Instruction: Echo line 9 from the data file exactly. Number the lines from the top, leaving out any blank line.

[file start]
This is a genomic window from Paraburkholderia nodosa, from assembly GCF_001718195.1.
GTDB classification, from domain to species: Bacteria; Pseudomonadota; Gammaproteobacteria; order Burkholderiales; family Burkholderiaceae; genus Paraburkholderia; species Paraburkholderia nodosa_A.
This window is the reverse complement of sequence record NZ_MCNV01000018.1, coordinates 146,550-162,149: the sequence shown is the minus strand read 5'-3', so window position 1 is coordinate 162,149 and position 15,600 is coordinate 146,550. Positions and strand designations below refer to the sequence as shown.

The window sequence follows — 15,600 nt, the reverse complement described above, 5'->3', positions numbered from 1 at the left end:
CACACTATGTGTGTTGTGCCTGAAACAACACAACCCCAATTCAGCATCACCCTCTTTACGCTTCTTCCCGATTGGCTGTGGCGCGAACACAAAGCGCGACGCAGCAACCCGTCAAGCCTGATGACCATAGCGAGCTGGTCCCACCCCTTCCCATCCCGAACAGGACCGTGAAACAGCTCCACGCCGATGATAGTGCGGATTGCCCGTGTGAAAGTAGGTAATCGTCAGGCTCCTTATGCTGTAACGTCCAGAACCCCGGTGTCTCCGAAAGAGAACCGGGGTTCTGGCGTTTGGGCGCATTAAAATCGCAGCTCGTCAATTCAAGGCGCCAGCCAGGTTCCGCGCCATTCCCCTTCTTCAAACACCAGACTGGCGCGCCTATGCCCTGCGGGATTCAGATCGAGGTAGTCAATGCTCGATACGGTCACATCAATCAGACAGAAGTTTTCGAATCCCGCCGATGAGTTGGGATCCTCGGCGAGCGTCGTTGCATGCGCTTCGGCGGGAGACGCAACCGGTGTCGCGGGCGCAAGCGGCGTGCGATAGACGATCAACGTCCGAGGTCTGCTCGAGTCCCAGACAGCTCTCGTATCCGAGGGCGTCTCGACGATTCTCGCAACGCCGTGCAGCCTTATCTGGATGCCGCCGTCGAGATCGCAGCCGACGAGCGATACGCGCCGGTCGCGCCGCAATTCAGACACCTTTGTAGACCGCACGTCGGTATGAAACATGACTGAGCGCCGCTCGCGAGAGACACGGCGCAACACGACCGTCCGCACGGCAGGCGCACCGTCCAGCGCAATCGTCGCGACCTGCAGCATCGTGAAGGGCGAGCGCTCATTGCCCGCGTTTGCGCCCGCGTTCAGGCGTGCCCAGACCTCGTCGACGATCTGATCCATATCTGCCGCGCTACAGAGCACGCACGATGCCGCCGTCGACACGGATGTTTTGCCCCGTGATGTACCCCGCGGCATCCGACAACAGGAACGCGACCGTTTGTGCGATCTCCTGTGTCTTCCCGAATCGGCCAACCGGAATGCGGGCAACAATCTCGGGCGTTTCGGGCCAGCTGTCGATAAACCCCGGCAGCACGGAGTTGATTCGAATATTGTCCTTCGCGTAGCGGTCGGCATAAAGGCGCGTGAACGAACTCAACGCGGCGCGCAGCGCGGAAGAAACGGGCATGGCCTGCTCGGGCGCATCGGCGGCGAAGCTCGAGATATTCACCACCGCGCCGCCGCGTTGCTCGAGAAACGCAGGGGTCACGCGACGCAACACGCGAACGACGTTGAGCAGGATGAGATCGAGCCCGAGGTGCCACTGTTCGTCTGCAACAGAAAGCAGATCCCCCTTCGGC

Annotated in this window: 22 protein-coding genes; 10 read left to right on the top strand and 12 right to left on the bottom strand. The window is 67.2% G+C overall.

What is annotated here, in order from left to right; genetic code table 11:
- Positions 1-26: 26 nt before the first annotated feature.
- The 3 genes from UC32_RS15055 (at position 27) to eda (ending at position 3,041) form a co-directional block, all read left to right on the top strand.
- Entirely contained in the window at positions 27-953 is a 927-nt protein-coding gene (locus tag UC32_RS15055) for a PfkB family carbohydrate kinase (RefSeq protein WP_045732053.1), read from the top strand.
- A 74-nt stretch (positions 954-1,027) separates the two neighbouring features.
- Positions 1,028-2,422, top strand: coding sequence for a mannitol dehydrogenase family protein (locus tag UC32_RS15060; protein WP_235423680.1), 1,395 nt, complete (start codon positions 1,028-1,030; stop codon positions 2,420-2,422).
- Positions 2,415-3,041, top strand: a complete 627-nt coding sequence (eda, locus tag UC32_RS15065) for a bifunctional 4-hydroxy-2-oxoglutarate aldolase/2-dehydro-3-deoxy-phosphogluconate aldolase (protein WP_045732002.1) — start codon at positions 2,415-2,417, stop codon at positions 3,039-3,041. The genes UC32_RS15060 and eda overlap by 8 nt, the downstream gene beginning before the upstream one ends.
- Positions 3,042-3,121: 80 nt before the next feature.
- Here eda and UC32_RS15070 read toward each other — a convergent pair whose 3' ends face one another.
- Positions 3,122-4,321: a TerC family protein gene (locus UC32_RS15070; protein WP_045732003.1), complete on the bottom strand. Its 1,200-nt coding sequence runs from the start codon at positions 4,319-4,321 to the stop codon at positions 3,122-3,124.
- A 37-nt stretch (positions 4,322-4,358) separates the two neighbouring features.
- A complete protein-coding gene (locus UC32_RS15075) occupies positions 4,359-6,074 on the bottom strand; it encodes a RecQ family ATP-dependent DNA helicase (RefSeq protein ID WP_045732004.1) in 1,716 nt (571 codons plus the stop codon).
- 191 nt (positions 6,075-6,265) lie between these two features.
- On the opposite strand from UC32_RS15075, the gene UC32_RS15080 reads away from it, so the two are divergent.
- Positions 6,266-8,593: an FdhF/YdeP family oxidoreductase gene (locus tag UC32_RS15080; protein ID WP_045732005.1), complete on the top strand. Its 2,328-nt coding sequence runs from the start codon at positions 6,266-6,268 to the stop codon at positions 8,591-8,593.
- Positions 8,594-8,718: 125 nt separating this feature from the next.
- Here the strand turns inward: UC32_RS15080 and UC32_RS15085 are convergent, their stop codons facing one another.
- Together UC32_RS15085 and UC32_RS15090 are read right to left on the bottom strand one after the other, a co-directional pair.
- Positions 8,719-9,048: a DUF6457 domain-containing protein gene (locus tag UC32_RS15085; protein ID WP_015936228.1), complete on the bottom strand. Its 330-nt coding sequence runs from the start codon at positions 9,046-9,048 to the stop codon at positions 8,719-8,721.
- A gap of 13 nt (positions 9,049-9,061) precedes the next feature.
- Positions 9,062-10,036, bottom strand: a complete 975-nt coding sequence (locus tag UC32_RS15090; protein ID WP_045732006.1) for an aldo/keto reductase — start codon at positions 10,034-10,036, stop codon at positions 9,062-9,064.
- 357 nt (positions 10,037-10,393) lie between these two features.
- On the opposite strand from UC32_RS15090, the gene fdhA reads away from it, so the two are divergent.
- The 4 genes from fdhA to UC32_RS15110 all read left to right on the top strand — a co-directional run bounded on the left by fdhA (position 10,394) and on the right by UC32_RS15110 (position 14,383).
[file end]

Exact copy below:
- The 3 genes from UC32_RS15055 (at position 27) to eda (ending at position 3,041) form a co-directional block, all read left to right on the top strand.